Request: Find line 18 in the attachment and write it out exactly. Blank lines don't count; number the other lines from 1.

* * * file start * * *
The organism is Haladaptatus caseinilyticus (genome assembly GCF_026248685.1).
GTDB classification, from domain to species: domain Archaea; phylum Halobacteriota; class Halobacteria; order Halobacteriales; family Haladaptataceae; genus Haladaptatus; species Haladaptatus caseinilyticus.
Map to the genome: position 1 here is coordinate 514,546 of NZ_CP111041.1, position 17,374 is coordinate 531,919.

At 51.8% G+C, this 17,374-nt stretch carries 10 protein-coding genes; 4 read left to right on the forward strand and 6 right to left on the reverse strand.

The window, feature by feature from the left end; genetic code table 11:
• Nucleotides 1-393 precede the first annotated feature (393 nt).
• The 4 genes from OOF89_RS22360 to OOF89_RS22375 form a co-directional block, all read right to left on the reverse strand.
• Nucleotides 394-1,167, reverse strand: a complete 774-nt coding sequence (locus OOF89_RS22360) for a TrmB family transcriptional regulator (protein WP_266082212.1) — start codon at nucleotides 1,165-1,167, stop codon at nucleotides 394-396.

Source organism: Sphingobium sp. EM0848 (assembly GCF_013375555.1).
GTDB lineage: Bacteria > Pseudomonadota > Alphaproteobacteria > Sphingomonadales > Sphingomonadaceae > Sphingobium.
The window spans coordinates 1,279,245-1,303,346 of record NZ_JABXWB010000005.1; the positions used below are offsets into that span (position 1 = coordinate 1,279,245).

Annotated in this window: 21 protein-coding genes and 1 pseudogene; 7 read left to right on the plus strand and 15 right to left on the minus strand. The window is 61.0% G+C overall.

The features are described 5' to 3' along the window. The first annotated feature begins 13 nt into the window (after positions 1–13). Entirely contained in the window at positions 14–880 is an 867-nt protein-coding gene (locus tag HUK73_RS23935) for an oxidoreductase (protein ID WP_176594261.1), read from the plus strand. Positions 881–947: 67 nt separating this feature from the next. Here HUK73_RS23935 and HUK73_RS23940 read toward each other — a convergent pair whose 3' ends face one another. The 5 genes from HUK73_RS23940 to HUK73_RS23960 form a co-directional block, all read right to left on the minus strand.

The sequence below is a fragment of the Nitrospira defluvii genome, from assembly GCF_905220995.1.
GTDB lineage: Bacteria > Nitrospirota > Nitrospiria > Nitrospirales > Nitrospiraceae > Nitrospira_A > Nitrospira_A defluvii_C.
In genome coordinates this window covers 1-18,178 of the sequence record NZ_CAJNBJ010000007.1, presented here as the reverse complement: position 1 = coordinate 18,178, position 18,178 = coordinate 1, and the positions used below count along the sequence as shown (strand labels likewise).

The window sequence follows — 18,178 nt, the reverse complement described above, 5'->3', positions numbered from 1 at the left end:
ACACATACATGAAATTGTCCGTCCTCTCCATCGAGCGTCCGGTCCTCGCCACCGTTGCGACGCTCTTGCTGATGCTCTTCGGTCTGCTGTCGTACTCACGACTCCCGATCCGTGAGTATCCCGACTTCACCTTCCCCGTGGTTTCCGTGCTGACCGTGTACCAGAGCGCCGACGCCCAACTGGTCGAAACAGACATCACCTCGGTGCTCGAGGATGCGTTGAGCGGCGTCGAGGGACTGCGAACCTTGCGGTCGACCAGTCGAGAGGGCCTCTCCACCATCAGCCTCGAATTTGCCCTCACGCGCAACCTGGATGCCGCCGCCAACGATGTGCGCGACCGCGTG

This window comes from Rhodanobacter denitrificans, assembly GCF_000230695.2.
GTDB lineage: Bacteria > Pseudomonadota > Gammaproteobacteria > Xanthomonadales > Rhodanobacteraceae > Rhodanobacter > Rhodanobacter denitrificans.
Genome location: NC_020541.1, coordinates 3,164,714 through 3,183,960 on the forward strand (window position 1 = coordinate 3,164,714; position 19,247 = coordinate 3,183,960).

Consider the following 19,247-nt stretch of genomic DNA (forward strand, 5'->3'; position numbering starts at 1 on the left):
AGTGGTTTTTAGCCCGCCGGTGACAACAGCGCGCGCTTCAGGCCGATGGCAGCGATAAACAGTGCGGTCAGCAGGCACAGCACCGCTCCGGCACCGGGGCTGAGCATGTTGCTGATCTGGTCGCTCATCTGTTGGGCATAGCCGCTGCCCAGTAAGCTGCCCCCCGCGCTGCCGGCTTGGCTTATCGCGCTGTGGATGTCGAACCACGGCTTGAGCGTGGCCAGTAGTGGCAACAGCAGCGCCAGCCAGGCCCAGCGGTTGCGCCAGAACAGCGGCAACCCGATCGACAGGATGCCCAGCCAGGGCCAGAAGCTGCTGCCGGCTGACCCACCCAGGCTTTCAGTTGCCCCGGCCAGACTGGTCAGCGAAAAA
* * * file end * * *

ACACATACATGAAATTGTCCGTCCTCTCCATCGAGCGTCCGGTCCTCGCCACCGTTGCGACGCTCTTGCTGATGCTCTTCGGTCTGCTGTCGTACTCACGACTCCCGATCCGTGAGTATCCCGACTTCACCTTCCCCGTGGTTTCCGTGCTGACCGTGTACCAGAGCGCCGACGCCCAACTGGTCGAAACAGACATCACCTCGGTGCTCGAGGATGCGTTGAGCGGCGTCGAGGGACTGCGAACCTTGCGGTCGACCAGTCGAGAGGGCCTCTCCACCATCAGCCTCGAATTTGCCCTCACGCGCAACCTGGATGCCGCCGCCAACGATGTGCGCGACCGCGTG